To Brian West, becoming a private investigator is the culmination of almost every previous career he's had, spanning three decades. Whatever job he has held, he said, it always lead to him investigating things. It started during his time in the U.S. Army, where he often found himself undercover or part of a surveillance team.
“I was part of Army aviation, in my military portion of my life,” he said. “We would find ourselves doing surveillance stuff for joint operations with the DEA or the ATF.”
After the Army, he went back to school. In his college days, one of his part-time jobs was being an observer with U.S. Customs. This job involved refueling aircraft and reporting on drug aircraft that were moving in and out of the area.
With a bachelor's of science degree in radio, television and film from the University of Texas, he spent time working as a camera man in Houston. During that time, he helped make safety and promotional videos for several companies, but would also occasionally get called to help surveillance and legal teams.
The idea of becoming a private investigator did not occur to him until an old friend from the military brought it up at a wedding. His friend had recently become a private investigator in Colorado.
“He said, 'Brian, I know how you think. I know what things you enjoy. I really think you would like to be a private investigator'.”
He added that being a private investigator requires several skills: Thinking on one's feet, being able to think logically and to follow information, and above all to be capable of pulling yourself away from the situation. A private investigator cannot always get the results that the client wants. His/her job is simply to gather information and to report back to the client, West said.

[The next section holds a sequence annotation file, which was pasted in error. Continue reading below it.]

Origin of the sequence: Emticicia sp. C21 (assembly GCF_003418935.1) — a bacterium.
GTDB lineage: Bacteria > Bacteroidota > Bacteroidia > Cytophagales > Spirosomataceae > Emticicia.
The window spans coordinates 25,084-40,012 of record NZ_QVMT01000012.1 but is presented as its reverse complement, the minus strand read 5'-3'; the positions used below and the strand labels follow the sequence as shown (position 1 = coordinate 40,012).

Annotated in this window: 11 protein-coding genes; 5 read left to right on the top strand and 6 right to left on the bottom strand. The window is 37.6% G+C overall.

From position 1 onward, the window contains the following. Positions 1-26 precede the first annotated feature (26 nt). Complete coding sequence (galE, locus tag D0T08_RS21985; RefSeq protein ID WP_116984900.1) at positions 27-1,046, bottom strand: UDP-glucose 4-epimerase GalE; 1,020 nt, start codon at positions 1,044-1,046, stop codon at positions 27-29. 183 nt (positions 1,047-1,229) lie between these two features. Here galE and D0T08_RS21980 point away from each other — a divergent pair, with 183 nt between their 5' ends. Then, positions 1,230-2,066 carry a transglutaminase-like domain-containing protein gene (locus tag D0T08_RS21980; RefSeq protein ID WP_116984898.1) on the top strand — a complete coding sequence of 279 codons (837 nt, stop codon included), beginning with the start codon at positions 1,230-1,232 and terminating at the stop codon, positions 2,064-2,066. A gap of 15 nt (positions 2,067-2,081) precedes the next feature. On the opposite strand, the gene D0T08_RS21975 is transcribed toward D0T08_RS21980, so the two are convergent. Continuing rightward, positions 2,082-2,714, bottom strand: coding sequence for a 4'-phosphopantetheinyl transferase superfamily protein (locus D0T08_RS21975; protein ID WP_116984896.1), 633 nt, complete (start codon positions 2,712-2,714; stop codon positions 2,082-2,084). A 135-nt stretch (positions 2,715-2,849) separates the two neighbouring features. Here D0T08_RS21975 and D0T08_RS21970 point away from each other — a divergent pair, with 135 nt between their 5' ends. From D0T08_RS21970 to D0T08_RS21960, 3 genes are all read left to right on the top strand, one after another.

West was a bit reluctant to follow his friend's advice, at first, mainly because he thought private investigators were mostly retired cops, detectives, or people with official investigation backgrounds. However, people from law enforcement backgrounds are apparently the minority in private investigation work. The majority are former military, he said.
While attending the University of North Texas to get a degree in the private investigation program (one of the few colleges in the nation to offer such a program) he said that 9 of the 13 people in his class were ex-military. On top of his 20 years of experience in the surveillance field, he has been an officially registered PI since May of this year.
His new office is located on 205 East Commerce Street in Jacksonville. He said he already has a job lined up, but could not say much about it, as his work is information-sensitive. He can handle all types of cases, from fraud investigations to background checks. He said private investigators are similar to doctors in that while they all understand the basics of their field, many specialize in certain cases. West has two specializations.
One is SCUBA and underwater investigations. West is a dive master with 25 years of experience. This means that, for example, if a boat were to sink in Lake Jacksonville, and the owner of the boat claimed to have hit a tree stump, he could go down into the lake, find the wreck, and determine what actually happened.
His second specialization is in FAA certified UAV (drone) related investigations. As drones grow in popularity, these types of investigations can also be expected to become more regular. As a certified commercial drone pilot West is qualified to investigate any drone related incidents (damage to property or person by a drone, for instance). He can determine if it was an accident, pilot error, faulty equipment, intentional damage, etc.
“Jacksonville is a really great spot to be in,” West said. “It's strategically located between Henderson, Palestine, Tyler and Athens. People in these smaller communities need representation, too.”
To contact West, email email@example.com or call (903) 221-9810.
More information may also be found at SummitIandI.com.